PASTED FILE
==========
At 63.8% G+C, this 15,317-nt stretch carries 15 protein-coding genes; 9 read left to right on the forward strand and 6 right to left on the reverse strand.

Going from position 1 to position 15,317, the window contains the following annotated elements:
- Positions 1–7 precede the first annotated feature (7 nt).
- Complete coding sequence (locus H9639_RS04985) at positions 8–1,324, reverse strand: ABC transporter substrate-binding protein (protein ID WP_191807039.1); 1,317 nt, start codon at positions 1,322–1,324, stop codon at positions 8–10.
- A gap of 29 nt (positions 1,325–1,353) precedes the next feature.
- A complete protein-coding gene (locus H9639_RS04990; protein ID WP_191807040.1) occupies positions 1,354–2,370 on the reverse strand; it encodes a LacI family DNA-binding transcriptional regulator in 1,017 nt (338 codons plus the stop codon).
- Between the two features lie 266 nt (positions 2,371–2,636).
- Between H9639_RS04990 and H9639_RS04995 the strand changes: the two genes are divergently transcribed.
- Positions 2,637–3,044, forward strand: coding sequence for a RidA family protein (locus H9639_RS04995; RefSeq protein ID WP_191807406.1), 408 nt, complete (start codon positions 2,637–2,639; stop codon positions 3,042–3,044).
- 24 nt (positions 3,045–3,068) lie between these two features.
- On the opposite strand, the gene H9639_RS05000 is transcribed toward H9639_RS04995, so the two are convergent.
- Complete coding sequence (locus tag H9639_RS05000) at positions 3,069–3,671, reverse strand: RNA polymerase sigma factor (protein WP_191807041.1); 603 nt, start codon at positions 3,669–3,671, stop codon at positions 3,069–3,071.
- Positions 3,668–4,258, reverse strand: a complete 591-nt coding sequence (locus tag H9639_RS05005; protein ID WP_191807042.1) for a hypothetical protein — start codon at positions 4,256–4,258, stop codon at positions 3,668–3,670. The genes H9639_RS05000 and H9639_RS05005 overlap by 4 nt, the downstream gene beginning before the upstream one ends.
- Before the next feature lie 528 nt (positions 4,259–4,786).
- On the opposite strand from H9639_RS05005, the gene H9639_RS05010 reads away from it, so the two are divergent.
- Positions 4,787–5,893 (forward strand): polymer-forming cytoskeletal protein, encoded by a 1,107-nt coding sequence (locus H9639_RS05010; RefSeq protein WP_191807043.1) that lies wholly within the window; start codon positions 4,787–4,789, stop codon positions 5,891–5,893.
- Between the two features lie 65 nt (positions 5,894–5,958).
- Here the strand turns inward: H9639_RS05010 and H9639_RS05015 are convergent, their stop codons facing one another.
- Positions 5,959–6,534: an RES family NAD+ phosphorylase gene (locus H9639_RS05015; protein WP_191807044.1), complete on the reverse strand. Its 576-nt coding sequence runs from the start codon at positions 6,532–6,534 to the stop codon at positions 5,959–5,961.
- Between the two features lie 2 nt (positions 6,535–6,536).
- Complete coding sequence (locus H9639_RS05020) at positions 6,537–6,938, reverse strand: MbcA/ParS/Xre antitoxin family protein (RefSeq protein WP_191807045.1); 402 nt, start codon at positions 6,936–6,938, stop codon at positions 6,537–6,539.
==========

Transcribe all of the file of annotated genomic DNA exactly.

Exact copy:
At 63.8% G+C, this 15,317-nt stretch carries 15 protein-coding genes; 9 read left to right on the forward strand and 6 right to left on the reverse strand.

Going from position 1 to position 15,317, the window contains the following annotated elements:
- Positions 1–7 precede the first annotated feature (7 nt).
- Complete coding sequence (locus H9639_RS04985) at positions 8–1,324, reverse strand: ABC transporter substrate-binding protein (protein ID WP_191807039.1); 1,317 nt, start codon at positions 1,322–1,324, stop codon at positions 8–10.
- A gap of 29 nt (positions 1,325–1,353) precedes the next feature.
- A complete protein-coding gene (locus H9639_RS04990; protein ID WP_191807040.1) occupies positions 1,354–2,370 on the reverse strand; it encodes a LacI family DNA-binding transcriptional regulator in 1,017 nt (338 codons plus the stop codon).
- Between the two features lie 266 nt (positions 2,371–2,636).
- Between H9639_RS04990 and H9639_RS04995 the strand changes: the two genes are divergently transcribed.
- Positions 2,637–3,044, forward strand: coding sequence for a RidA family protein (locus H9639_RS04995; RefSeq protein ID WP_191807406.1), 408 nt, complete (start codon positions 2,637–2,639; stop codon positions 3,042–3,044).
- 24 nt (positions 3,045–3,068) lie between these two features.
- On the opposite strand, the gene H9639_RS05000 is transcribed toward H9639_RS04995, so the two are convergent.
- Complete coding sequence (locus tag H9639_RS05000) at positions 3,069–3,671, reverse strand: RNA polymerase sigma factor (protein WP_191807041.1); 603 nt, start codon at positions 3,669–3,671, stop codon at positions 3,069–3,071.
- Positions 3,668–4,258, reverse strand: a complete 591-nt coding sequence (locus tag H9639_RS05005; protein ID WP_191807042.1) for a hypothetical protein — start codon at positions 4,256–4,258, stop codon at positions 3,668–3,670. The genes H9639_RS05000 and H9639_RS05005 overlap by 4 nt, the downstream gene beginning before the upstream one ends.
- Before the next feature lie 528 nt (positions 4,259–4,786).
- On the opposite strand from H9639_RS05005, the gene H9639_RS05010 reads away from it, so the two are divergent.
- Positions 4,787–5,893 (forward strand): polymer-forming cytoskeletal protein, encoded by a 1,107-nt coding sequence (locus H9639_RS05010; RefSeq protein WP_191807043.1) that lies wholly within the window; start codon positions 4,787–4,789, stop codon positions 5,891–5,893.
- Between the two features lie 65 nt (positions 5,894–5,958).
- Here the strand turns inward: H9639_RS05010 and H9639_RS05015 are convergent, their stop codons facing one another.
- Positions 5,959–6,534: an RES family NAD+ phosphorylase gene (locus H9639_RS05015; protein WP_191807044.1), complete on the reverse strand. Its 576-nt coding sequence runs from the start codon at positions 6,532–6,534 to the stop codon at positions 5,959–5,961.
- Between the two features lie 2 nt (positions 6,535–6,536).
- Complete coding sequence (locus H9639_RS05020) at positions 6,537–6,938, reverse strand: MbcA/ParS/Xre antitoxin family protein (RefSeq protein WP_191807045.1); 402 nt, start codon at positions 6,936–6,938, stop codon at positions 6,537–6,539.